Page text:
But I find that the Panasonic Lumix GX7 is a superb wee camera for street photography (my normal arsenal is the Nikon D800 and D800E). In particular, I like the tiltable eye-level viewfinder of the GX7 and versatility is especially good. Image quality is excellent - at least for up to A3 prints.
Logged

************************************
"Reality is an illusion caused by lack of alcohol."
Alternatively, "Life begins at the far end of your comfort zone."
Paulo Bizarro
Sr. Member
****
Offline Offline

Posts: 1691


WWW
« Reply #2 on: January 06, 2014, 05:40:25 AM »
ReplyReply

I can highly recommend the Fuji X system. As for the Fujinon lenses, they are very good, even the zooms.
Logged

k bennett
Sr. Member
****
Offline Offline

Posts: 1477


WWW
« Reply #3 on: January 06, 2014, 06:09:20 AM »
ReplyReply

If you like the 35mm-equivalent focal length, then the Fuji X100s would be the most compact choice, with excellent image quality. The optical viewfinder is very usable, too, giving it a much different feel than the Sony.

I have not owned the Sony, but I have used a NEX 7 for a while. It does a lot of things very well. Not sure about lens selection, though the existing lenses seem good. But all in all I prefer shooting my Fuji system.
Logged

Equipment: a camera and some lenses.
Manoli
Sr. Member
****
Offline Offline

Posts: 685


« Reply #4 on: January 06, 2014, 07:31:52 AM »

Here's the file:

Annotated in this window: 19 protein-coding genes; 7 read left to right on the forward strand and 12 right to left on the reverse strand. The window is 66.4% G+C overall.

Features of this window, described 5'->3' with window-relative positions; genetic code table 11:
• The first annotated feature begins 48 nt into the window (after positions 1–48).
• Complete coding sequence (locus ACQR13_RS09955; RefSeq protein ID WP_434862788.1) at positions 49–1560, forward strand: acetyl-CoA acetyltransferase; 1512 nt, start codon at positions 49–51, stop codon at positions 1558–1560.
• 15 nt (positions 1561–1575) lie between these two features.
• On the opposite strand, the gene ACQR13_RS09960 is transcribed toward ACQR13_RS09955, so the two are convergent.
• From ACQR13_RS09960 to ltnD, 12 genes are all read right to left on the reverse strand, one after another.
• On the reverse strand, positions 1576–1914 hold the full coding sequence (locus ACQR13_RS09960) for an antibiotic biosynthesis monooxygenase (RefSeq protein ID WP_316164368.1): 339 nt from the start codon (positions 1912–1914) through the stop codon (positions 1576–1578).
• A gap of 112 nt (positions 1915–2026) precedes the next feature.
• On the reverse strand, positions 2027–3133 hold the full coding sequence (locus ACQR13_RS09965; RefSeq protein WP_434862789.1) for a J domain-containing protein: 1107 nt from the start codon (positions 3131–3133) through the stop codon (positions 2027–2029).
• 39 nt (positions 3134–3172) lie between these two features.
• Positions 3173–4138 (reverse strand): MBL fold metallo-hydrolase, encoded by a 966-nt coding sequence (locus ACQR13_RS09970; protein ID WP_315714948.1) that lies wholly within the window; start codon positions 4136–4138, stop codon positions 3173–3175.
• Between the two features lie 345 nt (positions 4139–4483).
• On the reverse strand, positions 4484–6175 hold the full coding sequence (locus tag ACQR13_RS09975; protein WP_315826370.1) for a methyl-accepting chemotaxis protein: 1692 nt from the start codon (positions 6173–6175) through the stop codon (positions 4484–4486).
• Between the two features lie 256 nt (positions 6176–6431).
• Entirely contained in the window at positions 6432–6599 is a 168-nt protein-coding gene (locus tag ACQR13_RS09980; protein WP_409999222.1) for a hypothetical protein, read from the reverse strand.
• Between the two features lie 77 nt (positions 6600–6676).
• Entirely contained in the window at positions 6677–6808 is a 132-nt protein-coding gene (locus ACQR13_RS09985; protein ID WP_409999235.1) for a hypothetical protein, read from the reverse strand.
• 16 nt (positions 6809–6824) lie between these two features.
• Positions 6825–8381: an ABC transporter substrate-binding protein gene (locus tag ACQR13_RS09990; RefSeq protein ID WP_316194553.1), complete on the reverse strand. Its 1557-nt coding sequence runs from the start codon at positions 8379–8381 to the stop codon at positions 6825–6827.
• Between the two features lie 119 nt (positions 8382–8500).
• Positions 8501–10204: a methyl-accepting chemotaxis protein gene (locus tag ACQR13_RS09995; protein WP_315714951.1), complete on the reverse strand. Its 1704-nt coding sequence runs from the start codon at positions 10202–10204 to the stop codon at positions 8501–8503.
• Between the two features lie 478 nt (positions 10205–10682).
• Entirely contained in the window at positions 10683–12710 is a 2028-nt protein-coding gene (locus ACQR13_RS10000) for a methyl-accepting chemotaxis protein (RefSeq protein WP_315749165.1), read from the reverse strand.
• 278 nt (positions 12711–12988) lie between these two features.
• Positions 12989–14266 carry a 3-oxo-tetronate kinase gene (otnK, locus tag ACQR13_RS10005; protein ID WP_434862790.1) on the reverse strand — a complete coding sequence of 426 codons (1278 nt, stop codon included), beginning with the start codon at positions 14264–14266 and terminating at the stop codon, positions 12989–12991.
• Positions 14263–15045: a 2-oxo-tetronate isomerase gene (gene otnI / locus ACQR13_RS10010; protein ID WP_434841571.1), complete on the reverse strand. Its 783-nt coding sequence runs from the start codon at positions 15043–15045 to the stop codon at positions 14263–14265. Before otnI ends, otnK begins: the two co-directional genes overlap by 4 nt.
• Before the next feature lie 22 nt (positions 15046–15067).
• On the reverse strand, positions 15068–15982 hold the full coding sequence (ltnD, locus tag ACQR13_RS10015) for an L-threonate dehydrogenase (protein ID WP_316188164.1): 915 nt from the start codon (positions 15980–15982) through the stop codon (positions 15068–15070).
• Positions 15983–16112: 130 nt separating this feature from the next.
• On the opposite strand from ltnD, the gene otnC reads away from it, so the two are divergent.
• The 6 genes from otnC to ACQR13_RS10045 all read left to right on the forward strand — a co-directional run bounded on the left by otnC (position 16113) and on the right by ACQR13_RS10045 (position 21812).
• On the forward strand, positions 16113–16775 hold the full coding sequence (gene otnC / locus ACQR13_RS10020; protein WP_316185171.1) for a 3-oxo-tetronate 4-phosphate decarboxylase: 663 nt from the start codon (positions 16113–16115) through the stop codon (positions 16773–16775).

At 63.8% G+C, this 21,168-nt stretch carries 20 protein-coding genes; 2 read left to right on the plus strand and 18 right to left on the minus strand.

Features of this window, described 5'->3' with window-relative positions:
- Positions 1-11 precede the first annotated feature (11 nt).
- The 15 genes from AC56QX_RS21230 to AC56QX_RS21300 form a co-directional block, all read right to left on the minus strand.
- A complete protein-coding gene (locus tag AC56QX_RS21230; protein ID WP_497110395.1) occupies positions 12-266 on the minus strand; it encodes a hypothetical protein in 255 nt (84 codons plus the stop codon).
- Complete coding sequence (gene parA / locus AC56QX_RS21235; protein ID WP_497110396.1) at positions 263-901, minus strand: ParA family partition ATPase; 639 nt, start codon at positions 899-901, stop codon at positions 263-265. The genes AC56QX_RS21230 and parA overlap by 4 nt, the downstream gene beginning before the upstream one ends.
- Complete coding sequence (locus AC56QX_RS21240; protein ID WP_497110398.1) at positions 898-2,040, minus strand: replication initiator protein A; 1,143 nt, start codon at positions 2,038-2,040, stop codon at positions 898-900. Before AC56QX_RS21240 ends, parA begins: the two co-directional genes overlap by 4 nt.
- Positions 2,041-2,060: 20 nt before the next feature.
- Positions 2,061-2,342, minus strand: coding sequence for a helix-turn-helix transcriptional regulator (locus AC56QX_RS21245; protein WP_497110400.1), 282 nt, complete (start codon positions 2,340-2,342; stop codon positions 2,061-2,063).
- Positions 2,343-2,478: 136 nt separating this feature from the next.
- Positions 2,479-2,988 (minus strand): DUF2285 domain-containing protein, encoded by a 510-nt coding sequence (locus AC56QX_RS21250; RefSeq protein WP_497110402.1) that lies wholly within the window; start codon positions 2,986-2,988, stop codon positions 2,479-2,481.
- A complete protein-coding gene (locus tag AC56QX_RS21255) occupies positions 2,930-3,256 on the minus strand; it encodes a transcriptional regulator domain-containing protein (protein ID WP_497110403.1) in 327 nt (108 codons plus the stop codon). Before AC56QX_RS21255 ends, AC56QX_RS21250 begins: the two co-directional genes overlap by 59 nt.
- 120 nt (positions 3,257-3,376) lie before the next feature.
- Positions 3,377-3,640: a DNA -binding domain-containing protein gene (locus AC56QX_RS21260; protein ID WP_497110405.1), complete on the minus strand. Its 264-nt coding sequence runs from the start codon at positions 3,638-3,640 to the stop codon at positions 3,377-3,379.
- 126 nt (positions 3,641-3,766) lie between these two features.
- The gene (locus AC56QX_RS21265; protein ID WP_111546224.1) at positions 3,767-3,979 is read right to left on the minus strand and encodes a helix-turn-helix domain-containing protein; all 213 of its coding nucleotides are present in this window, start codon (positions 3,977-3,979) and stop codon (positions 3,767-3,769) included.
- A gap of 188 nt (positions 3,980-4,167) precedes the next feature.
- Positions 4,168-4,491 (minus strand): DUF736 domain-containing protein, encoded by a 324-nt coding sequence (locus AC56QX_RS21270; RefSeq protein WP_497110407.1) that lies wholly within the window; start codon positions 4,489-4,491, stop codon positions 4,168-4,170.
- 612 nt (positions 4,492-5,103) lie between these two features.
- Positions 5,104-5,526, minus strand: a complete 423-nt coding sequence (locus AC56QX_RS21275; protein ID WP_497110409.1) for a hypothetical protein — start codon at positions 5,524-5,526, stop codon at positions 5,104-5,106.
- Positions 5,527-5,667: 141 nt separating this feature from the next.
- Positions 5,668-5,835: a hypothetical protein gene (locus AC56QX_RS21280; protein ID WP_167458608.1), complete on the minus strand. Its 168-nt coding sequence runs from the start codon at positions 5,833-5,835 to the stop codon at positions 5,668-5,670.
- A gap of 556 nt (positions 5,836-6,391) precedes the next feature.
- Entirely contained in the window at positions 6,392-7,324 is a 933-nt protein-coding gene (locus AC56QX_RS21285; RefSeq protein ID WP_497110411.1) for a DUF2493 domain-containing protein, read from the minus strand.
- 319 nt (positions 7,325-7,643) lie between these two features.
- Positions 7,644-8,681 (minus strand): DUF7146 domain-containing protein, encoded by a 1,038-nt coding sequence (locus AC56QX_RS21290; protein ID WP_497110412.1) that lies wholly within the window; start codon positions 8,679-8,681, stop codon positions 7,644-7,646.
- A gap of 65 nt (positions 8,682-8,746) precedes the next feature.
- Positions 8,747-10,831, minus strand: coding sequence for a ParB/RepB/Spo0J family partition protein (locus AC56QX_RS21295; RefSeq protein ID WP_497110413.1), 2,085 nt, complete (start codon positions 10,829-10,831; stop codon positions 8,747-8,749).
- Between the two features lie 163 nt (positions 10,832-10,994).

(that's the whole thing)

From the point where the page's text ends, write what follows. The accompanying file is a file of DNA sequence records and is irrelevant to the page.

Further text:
ReplyReply

Douglas,

Disclosure – I use FujiFilm X-E1 & 2 bodies, and love them (in preference to the x-pro). Can't offer advice or recommendations other than to recount my own experiences.

Firstly, due to the arrival of the Sony Alpha 7 series the NEX is an end-of-life product.  Normally that wouldn't phase me but given Sony's track record of poor customer support and firmware updates v FujiFilm's excellent one, it's something I would consider.

You don't say you what the 'usage' will be, but judging by your Canon system I guess that your IQ demands will be on the high side.  2 comments that may be relevant to your shooting:

The Sony NEX series have an AA filter. The Fuji x-trans is AA-less.
The Fuji X100s has a leaf shutter and can, theoretically,  sync up to the max shutter speed (1/4000), other factors obviously considered. 2 good hands-on reviews are here ..
http://strobist.blogspot.gr/2013/05/leaf-shutter-nd-flash-fuji-x100s.html
http://strobist.blogspot.gr/2013/03/in-depth-new-fujifilm-x100s.html